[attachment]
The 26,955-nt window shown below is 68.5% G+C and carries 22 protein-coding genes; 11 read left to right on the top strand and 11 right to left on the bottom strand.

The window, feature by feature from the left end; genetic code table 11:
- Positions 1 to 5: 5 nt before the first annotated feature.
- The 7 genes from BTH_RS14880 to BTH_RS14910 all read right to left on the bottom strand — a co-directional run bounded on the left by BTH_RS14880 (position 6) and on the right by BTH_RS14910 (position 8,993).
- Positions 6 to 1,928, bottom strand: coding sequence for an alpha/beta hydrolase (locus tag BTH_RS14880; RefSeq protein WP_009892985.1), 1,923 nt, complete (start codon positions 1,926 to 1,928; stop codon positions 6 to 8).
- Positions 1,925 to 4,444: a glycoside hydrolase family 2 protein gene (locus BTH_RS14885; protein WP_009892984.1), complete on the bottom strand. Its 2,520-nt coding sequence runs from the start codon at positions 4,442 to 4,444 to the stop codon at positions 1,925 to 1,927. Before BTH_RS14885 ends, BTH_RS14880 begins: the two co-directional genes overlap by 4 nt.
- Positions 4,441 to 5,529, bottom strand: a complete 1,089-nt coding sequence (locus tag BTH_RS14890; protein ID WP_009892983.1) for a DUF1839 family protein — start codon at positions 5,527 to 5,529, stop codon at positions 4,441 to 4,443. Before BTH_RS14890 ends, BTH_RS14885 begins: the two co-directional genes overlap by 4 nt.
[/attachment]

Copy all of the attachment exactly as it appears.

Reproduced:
The 26,955-nt window shown below is 68.5% G+C and carries 22 protein-coding genes; 11 read left to right on the top strand and 11 right to left on the bottom strand.

The window, feature by feature from the left end; genetic code table 11:
- Positions 1 to 5: 5 nt before the first annotated feature.
- The 7 genes from BTH_RS14880 to BTH_RS14910 all read right to left on the bottom strand — a co-directional run bounded on the left by BTH_RS14880 (position 6) and on the right by BTH_RS14910 (position 8,993).
- Positions 6 to 1,928, bottom strand: coding sequence for an alpha/beta hydrolase (locus tag BTH_RS14880; RefSeq protein WP_009892985.1), 1,923 nt, complete (start codon positions 1,926 to 1,928; stop codon positions 6 to 8).
- Positions 1,925 to 4,444: a glycoside hydrolase family 2 protein gene (locus BTH_RS14885; protein WP_009892984.1), complete on the bottom strand. Its 2,520-nt coding sequence runs from the start codon at positions 4,442 to 4,444 to the stop codon at positions 1,925 to 1,927. Before BTH_RS14885 ends, BTH_RS14880 begins: the two co-directional genes overlap by 4 nt.
- Positions 4,441 to 5,529, bottom strand: a complete 1,089-nt coding sequence (locus tag BTH_RS14890; protein ID WP_009892983.1) for a DUF1839 family protein — start codon at positions 5,527 to 5,529, stop codon at positions 4,441 to 4,443. Before BTH_RS14890 ends, BTH_RS14885 begins: the two co-directional genes overlap by 4 nt.